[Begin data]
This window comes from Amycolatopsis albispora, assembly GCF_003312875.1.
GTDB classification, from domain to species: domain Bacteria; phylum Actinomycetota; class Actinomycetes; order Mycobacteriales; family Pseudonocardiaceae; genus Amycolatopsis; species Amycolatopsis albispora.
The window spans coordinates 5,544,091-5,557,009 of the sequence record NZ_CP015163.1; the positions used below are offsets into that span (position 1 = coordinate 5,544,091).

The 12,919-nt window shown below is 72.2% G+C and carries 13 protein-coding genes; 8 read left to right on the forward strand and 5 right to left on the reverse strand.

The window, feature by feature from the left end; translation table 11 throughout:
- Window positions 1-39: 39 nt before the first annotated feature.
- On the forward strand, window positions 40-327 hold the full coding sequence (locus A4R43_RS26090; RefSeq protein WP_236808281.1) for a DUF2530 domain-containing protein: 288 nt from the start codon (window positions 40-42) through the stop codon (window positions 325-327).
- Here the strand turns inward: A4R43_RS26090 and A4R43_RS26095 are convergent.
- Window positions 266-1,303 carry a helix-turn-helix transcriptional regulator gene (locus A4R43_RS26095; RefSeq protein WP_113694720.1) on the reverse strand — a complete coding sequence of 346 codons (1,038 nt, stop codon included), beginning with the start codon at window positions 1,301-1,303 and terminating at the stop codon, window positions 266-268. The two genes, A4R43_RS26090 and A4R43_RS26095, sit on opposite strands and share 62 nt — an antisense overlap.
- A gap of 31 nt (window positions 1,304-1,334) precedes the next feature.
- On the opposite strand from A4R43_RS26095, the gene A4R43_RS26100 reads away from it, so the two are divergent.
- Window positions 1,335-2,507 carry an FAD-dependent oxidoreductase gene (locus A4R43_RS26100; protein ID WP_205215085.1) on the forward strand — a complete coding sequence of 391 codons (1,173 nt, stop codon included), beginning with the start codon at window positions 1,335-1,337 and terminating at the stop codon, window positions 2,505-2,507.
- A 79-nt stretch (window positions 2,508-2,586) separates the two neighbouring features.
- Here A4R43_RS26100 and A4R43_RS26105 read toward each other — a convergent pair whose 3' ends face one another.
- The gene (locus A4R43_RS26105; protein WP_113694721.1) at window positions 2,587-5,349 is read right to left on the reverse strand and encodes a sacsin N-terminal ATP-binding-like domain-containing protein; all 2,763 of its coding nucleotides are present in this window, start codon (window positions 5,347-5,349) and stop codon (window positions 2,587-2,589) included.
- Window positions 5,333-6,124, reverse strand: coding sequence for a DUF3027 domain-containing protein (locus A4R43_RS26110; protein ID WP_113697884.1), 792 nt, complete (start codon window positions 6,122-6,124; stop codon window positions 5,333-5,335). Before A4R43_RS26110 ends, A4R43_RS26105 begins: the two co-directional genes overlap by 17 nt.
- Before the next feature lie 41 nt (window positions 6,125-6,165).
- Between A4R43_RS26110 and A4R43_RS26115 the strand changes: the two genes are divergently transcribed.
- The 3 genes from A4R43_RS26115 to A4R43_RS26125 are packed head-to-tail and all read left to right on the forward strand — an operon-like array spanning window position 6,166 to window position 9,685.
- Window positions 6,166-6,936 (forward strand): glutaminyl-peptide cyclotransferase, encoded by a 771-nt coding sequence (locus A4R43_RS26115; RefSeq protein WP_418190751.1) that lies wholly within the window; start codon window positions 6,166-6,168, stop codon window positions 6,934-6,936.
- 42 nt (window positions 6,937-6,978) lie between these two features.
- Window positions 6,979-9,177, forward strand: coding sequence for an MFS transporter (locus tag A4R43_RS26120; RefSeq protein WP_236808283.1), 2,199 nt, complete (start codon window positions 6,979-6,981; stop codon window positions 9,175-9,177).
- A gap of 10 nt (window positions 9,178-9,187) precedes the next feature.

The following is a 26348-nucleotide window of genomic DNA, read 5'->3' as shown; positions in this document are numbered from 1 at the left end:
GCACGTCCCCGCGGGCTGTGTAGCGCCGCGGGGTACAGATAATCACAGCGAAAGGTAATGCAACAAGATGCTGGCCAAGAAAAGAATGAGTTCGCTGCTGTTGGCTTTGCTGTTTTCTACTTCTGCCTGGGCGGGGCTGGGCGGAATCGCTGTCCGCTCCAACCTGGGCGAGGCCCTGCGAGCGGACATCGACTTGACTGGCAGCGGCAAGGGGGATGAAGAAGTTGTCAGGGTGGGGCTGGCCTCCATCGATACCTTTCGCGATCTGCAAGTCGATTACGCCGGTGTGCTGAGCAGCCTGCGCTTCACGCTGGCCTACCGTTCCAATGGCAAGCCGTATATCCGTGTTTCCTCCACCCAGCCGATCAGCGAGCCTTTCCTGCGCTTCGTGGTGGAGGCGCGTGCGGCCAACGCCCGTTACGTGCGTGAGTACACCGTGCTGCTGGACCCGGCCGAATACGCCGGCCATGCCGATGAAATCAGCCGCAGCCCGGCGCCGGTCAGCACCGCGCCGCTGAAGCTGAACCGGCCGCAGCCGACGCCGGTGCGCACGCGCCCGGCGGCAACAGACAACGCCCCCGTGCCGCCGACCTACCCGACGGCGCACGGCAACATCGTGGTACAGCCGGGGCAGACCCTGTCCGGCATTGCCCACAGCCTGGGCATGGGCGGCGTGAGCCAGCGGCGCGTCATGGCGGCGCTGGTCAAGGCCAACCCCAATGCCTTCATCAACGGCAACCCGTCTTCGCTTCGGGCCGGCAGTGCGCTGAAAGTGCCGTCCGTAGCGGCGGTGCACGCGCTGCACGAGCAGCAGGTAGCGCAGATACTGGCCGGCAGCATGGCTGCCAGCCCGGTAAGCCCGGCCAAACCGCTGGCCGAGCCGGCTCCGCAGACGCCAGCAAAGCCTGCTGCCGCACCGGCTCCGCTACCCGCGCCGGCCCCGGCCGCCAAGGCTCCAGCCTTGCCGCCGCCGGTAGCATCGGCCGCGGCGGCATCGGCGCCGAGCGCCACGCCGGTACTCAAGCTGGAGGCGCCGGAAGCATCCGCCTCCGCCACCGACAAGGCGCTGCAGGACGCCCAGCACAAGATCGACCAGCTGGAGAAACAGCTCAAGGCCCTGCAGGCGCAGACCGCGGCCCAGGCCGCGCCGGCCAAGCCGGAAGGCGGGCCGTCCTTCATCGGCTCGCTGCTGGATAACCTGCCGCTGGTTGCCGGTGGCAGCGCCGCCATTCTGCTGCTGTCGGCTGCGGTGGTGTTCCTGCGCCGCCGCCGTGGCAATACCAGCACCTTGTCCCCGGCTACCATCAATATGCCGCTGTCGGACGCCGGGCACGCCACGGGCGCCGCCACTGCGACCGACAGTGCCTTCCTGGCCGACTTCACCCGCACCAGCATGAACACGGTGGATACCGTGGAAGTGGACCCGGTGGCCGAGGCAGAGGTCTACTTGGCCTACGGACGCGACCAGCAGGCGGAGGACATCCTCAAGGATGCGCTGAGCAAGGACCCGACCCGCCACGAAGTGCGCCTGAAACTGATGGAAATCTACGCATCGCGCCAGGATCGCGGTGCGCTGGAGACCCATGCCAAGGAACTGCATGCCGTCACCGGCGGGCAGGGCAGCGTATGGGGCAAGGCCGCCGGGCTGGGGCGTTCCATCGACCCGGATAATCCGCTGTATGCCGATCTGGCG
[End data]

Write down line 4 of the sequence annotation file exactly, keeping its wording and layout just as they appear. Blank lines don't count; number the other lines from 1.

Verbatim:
The 12,919-nt window shown below is 72.2% G+C and carries 13 protein-coding genes; 8 read left to right on the forward strand and 5 right to left on the reverse strand.